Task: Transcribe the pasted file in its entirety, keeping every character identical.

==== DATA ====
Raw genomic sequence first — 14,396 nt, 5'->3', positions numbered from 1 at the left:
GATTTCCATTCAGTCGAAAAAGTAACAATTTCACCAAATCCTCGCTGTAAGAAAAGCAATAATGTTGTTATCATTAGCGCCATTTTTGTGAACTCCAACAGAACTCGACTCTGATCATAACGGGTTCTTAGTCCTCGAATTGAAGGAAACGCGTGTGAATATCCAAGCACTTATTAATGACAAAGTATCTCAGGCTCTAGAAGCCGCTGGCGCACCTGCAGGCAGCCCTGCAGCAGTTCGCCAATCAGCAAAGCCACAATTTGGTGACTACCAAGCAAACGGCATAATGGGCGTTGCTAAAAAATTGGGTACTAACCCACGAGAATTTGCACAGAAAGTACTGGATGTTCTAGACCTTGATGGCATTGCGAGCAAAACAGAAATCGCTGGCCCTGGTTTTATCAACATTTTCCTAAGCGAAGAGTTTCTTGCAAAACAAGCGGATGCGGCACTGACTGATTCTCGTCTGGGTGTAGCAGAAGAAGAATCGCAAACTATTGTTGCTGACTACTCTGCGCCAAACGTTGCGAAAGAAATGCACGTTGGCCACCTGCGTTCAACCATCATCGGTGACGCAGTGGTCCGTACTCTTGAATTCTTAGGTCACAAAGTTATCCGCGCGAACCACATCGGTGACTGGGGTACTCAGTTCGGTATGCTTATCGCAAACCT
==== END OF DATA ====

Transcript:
Raw genomic sequence first — 14,396 nt, 5'->3', positions numbered from 1 at the left:
GATTTCCATTCAGTCGAAAAAGTAACAATTTCACCAAATCCTCGCTGTAAGAAAAGCAATAATGTTGTTATCATTAGCGCCATTTTTGTGAACTCCAACAGAACTCGACTCTGATCATAACGGGTTCTTAGTCCTCGAATTGAAGGAAACGCGTGTGAATATCCAAGCACTTATTAATGACAAAGTATCTCAGGCTCTAGAAGCCGCTGGCGCACCTGCAGGCAGCCCTGCAGCAGTTCGCCAATCAGCAAAGCCACAATTTGGTGACTACCAAGCAAACGGCATAATGGGCGTTGCTAAAAAATTGGGTACTAACCCACGAGAATTTGCACAGAAAGTACTGGATGTTCTAGACCTTGATGGCATTGCGAGCAAAACAGAAATCGCTGGCCCTGGTTTTATCAACATTTTCCTAAGCGAAGAGTTTCTTGCAAAACAAGCGGATGCGGCACTGACTGATTCTCGTCTGGGTGTAGCAGAAGAAGAATCGCAAACTATTGTTGCTGACTACTCTGCGCCAAACGTTGCGAAAGAAATGCACGTTGGCCACCTGCGTTCAACCATCATCGGTGACGCAGTGGTCCGTACTCTTGAATTCTTAGGTCACAAAGTTATCCGCGCGAACCACATCGGTGACTGGGGTACTCAGTTCGGTATGCTTATCGCAAACCT